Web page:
Tuesday, 10 April 2012
Animal Farm by George Orwell
This is one most of us will have read at school, and I remembered it pretty vividly. Four legs good two legs bad; taking the old workhorse Boxer to the knackers' yard; the end when the pigs become indistinguishable from the greedy farmers. But it's worth experiencing again when you know a bit more about Stalin and Orwell himself.
What really struck me was the faith the author has in socialism. Burgess's 1985 made a big deal of how Orwell's was a very English socialism (Ingsoc!) and that's a major issue here. The animal version of the Internationale is Beasts of England, which explicitly harks back to a golden age of proto-marxism in this green and pleasant land. It's not just a direct metaphor for Russia under Stalin, it's also the dream of a strangely conservative communism at home.
I am not and have never been a member of the communist party. To me it's always seemed self evidently evil and stupid, so it's interesting to get such a vicious denunciation of the Soviet Union from a staunch left winger writing at a time when Stalin was at the height of his powers, and the commies were actually our allies (the book was published in 1945.) He must have been pretty brave. His disgust is at how the high ideals of Marxism are twisted to become the same tyranny as before - they're not really communists any more. But that makes the denounciation all the more bitter.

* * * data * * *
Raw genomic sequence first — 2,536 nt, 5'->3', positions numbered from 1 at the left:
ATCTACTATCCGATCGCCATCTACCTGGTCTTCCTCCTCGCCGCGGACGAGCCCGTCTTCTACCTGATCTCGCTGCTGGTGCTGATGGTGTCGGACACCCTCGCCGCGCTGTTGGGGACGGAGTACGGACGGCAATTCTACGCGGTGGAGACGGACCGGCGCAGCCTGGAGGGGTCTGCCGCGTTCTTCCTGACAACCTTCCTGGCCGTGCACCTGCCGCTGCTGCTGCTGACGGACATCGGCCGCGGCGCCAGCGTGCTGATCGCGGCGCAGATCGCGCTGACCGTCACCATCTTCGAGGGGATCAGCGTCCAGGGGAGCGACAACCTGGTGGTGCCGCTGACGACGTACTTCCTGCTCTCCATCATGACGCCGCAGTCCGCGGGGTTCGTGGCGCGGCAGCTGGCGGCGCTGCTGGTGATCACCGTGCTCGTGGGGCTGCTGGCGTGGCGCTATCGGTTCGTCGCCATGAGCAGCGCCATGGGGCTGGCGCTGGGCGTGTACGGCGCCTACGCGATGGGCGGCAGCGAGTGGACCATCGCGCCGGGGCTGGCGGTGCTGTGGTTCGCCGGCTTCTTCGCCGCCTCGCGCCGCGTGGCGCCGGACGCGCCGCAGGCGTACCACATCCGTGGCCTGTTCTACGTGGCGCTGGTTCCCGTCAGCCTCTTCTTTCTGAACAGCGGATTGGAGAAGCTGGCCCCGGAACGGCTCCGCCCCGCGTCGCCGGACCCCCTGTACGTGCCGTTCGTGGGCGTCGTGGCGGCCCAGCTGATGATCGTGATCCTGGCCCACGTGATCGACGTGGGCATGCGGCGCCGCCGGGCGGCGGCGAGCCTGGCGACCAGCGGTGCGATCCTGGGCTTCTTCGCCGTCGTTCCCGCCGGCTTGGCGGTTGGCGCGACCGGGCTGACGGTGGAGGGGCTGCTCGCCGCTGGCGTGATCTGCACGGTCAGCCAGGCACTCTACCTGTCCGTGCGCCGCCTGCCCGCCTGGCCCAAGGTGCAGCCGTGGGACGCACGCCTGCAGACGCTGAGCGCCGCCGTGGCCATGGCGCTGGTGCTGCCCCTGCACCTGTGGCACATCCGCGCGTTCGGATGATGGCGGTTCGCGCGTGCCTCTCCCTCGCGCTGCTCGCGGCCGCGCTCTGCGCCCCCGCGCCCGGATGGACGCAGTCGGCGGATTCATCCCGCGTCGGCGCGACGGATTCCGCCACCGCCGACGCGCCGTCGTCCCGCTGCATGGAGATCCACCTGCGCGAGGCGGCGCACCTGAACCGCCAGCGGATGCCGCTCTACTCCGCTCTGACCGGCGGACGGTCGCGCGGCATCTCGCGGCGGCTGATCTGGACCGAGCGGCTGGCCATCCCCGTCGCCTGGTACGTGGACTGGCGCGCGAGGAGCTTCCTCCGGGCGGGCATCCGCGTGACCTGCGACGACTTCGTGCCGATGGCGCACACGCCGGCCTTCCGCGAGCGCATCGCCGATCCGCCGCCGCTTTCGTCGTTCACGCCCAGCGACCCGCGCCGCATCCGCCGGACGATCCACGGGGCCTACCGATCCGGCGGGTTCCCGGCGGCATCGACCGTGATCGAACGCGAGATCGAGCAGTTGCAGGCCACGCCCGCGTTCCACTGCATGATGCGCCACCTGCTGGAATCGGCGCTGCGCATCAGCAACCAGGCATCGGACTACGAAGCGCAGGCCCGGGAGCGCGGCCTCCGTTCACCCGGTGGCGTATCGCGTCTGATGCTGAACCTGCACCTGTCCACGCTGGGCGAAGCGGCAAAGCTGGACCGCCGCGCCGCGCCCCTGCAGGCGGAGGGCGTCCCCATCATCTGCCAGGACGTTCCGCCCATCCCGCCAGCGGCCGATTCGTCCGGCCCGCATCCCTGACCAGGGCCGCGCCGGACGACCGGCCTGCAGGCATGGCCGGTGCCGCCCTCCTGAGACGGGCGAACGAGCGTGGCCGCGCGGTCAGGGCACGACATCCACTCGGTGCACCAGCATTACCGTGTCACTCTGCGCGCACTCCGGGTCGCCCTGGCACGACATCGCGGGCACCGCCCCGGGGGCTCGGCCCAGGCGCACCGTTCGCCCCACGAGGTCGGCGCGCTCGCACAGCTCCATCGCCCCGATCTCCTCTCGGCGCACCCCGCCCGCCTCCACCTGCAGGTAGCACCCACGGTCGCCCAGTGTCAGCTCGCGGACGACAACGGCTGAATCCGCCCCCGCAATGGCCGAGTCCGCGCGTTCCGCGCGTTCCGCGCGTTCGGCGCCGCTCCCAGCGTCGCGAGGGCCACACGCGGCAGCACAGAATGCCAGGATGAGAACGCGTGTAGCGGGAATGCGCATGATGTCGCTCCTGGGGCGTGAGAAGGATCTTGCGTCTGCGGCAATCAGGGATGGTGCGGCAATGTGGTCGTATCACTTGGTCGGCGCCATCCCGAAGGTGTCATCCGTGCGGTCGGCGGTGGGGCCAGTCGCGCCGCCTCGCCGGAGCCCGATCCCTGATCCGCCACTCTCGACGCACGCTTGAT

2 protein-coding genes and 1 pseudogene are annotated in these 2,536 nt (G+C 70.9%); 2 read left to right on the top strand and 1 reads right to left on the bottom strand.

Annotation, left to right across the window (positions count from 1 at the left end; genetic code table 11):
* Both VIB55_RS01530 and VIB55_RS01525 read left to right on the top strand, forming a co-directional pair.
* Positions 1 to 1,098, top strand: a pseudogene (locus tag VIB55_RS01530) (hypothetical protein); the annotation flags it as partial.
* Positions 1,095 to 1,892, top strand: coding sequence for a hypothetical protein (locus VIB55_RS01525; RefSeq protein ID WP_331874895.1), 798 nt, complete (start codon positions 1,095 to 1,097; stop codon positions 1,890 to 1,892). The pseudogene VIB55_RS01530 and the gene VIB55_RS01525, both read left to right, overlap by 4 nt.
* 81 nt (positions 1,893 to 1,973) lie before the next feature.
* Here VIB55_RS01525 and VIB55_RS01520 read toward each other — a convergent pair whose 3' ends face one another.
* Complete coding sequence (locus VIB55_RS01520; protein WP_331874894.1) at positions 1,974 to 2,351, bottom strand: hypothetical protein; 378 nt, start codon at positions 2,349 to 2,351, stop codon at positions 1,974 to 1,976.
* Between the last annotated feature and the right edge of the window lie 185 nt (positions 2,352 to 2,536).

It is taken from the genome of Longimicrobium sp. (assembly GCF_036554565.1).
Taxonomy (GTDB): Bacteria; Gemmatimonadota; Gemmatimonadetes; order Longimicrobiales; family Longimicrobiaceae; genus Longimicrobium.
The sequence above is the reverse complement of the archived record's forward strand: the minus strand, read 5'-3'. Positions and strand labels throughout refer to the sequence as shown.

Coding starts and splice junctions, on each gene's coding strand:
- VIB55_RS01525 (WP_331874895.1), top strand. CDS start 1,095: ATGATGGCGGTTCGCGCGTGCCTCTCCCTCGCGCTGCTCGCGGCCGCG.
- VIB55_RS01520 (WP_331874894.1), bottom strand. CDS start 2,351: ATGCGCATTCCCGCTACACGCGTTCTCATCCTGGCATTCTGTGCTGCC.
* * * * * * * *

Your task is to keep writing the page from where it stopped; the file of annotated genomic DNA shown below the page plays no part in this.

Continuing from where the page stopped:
Here's one aspect I found especially intruiging - Napoleon holds late night drinking sessions with his pig cronies in the farm house (breaking at least two tenets of Animalism) which seem very close to Stalin's "parties" with Beria, Malenkov et al. Were these drunken, terrifying parties common knowledge at the time, or is corruption just that obvious and banal.
This has piqued my interest not only in Orwell, but in left-wing infighting. I'm keen to read Homage to Catalonia now, especially since a union rep in Aberdeen told me (with a touch of bitterness) about how he'd spied for MI5 during the Spanish Civil War, and sold out the real communists. Who knows, but I get the feeling that Orwell's moral compass is probably more reliable than most.